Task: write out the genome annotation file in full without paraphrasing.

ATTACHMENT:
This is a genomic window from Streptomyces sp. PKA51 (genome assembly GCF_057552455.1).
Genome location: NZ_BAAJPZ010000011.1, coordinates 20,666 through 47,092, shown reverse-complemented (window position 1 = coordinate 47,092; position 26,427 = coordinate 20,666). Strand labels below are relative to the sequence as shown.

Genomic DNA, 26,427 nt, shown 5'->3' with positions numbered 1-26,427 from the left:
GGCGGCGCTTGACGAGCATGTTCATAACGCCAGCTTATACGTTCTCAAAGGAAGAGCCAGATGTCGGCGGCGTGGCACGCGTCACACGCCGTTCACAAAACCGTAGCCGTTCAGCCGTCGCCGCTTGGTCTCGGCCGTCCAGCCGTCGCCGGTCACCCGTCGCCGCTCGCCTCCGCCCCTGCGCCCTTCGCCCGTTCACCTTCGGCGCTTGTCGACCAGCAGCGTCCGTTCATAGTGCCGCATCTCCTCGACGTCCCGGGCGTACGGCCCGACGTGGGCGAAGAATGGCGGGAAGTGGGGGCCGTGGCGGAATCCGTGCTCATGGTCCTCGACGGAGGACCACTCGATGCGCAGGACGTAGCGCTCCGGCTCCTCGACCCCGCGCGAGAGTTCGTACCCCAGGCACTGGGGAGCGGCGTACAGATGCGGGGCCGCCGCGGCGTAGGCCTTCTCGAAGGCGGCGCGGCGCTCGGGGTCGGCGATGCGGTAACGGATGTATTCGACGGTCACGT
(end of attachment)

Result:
This is a genomic window from Streptomyces sp. PKA51 (genome assembly GCF_057552455.1).
Genome location: NZ_BAAJPZ010000011.1, coordinates 20,666 through 47,092, shown reverse-complemented (window position 1 = coordinate 47,092; position 26,427 = coordinate 20,666). Strand labels below are relative to the sequence as shown.

Genomic DNA, 26,427 nt, shown 5'->3' with positions numbered 1-26,427 from the left:
GGCGGCGCTTGACGAGCATGTTCATAACGCCAGCTTATACGTTCTCAAAGGAAGAGCCAGATGTCGGCGGCGTGGCACGCGTCACACGCCGTTCACAAAACCGTAGCCGTTCAGCCGTCGCCGCTTGGTCTCGGCCGTCCAGCCGTCGCCGGTCACCCGTCGCCGCTCGCCTCCGCCCCTGCGCCCTTCGCCCGTTCACCTTCGGCGCTTGTCGACCAGCAGCGTCCGTTCATAGTGCCGCATCTCCTCGACGTCCCGGGCGTACGGCCCGACGTGGGCGAAGAATGGCGGGAAGTGGGGGCCGTGGCGGAATCCGTGCTCATGGTCCTCGACGGAGGACCACTCGATGCGCAGGACGTAGCGCTCCGGCTCCTCGACCCCGCGCGAGAGTTCGTACCCCAGGCACTGGGGAGCGGCGTACAGATGCGGGGCCGCCGCGGCGTAGGCCTTCTCGAAGGCGGCGCGGCGCTCGGGGTCGGCGATGCGGTAACGGATGTATTCGACGGTCACGT